Article Text

Download PDFPDF

Pain and pain relief with intrauterine device insertion
  1. Rebecca H Allen
  1. Associate Professor of Obstetrics and Gynecology, Department of Obstetrics and Gynecology, Women & Infants Hospital of Rhode Island, The Warren Alpert Medical School of Brown University, Providence, RI, USA
  1. Correspondence to Dr Rebecca H Allen, Department of Obstetrics and Gynecology, Women & Infants Hospital of Rhode Island, The Warren Alpert Medical School of Brown University, 101 Dudley Street, Providence, RI 02905, USA; rhallen{at}wihri.org

Statistics from Altmetric.com

In this journal issue, Speedie and colleagues1 examine whether the type of stabilising forceps (single-toothed tenaculum vs atraumatic forceps) applied to the cervix during intrauterine device (IUD) insertion influences the pain perceived among women who have had a vaginal delivery. They randomised 100 parous women and found that mean pain scores at the time of forceps application on a 0–10 cm visual analogue scale (VAS) were 1.5±1.8 for the single-toothed tenaculum and 1.2±1.6 for the atraumatic (Littlewoods) forceps (p=0.52). As expected, pain scores for IUD insertion itself were low among this group of women (3.3±2.1, single-toothed tenaculum vs 2.7±2.2, atraumatic forceps, p=0.10). This finding is similar to a randomised controlled trial performed in the USA comparing single-toothed and atraumatic tenaculum types among 80 women undergoing IUD insertion, approximately half of whom had experienced a vaginal delivery.2

Intrauterine contraceptives are recommended as a first-line option for women of all ages by medical organisations due to their high efficacy and satisfaction rates.3 Providers have sought ways to make the insertion procedure more comfortable for women, given that some are deterred from this method due to fear of pain. The type of tenaculum used during IUD insertion seems to be joining other interventions for reducing pain that have been found in a recent Cochrane systematic review to have little effect or to be ineffective, depending on the specific patient group in which they are used.4 These include oral nonsteroidal anti-inflammatory drugs (NSAIDs), some topical lidocaine agents, and misoprostol for cervical ripening. So, how can we counsel women and help them through the IUD insertion process?

First, we know that women who are nulligravid, nulliparous or remote from their last delivery may experience more pain with IUD insertion.5 The type of previous delivery matters, with the vaginal route, not abdominal, being protective against pain with intrauterine procedures. While populations differ according to the study location, on average, women who have had a vaginal delivery, especially recently, have mild discomfort with insertion as described by Speedie et al.1 Women who are nulliparous, have had only Caesarean deliveries, or are approaching the menopause tend to have more discomfort, in the range 5–6 on a 0–10 cm VAS. A minority of women will report severe levels of pain (i.e. a score of 7+). Second, the experience of pain is influenced by multiple factors and the level of pre-procedure anxiety and anticipated pain contributes significantly.5

Given these dynamics, a multimodal approach to reducing discomfort is necessary with any office gynaecological procedure. Such approaches were reviewed in this journal in 2014.6 Women should be counselled on what to expect during the insertion process, and having an assistant who can sit with the patient and distract her with conversation is also helpful, the so called ‘vocal local’ or ‘verbocaine’. A heating pad is another useful technique to reduce discomfort, provide distraction, and let the woman know that her comfort is a priority. Providers should use their clinical judgement regarding additional pharmacologic pain control options according to individual patient characteristics and be prepared to offer them. If additional pain control is needed, the best option most providers have access to is injected paracervical or intracervical anaesthesia. A paracervical block with 20 ml buffered 1% lidocaine, including injection at the tenaculum site, will provide some relief and acts immediately. Other lidocaine formulations that have been shown to be effective are 10% lidocaine spray and 2.5% lidocaine/2.5% prilocaine cream; however, these need to be applied 3–7 minutes prior to the procedure.4 In addition, NSAIDs prior to the procedure will at least decrease uterine cramping after insertion, with naproxen and intramuscular ketorolac being two proven options. Further research in this area is always welcome, and emerging techniques under study include self-administered topical lidocaine agents placed vaginally 30–60 minutes prior to the procedure to allow for full absorption and onset of action, as well as inhaled nitrous oxide/oxygen.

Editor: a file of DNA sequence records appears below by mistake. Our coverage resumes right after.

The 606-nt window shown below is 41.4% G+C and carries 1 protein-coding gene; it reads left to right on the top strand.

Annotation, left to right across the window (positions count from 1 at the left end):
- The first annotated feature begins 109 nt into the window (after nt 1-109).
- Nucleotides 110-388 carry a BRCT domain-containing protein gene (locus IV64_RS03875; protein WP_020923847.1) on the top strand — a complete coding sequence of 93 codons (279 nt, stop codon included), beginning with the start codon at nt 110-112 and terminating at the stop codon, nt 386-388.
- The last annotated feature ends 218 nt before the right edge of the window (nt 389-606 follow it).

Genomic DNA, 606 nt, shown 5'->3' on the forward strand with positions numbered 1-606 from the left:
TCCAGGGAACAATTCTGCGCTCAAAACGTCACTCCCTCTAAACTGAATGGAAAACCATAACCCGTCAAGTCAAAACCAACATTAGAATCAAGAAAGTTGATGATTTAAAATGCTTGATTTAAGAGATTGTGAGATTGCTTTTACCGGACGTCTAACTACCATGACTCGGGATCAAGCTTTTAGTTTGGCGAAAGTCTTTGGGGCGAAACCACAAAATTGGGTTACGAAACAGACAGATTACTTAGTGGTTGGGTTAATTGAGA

References

View Abstract

Footnotes

  • Competing interests The author has served on an advisory board for Bayer and Actavis which manufacture intrauterine devices.

  • Provenance and peer review Commissioned; internally peer reviewed.

Request Permissions

If you wish to reuse any or all of this article please use the link below which will take you to the Copyright Clearance Center’s RightsLink service. You will be able to get a quick price and instant permission to reuse the content in many different ways.

Linked Articles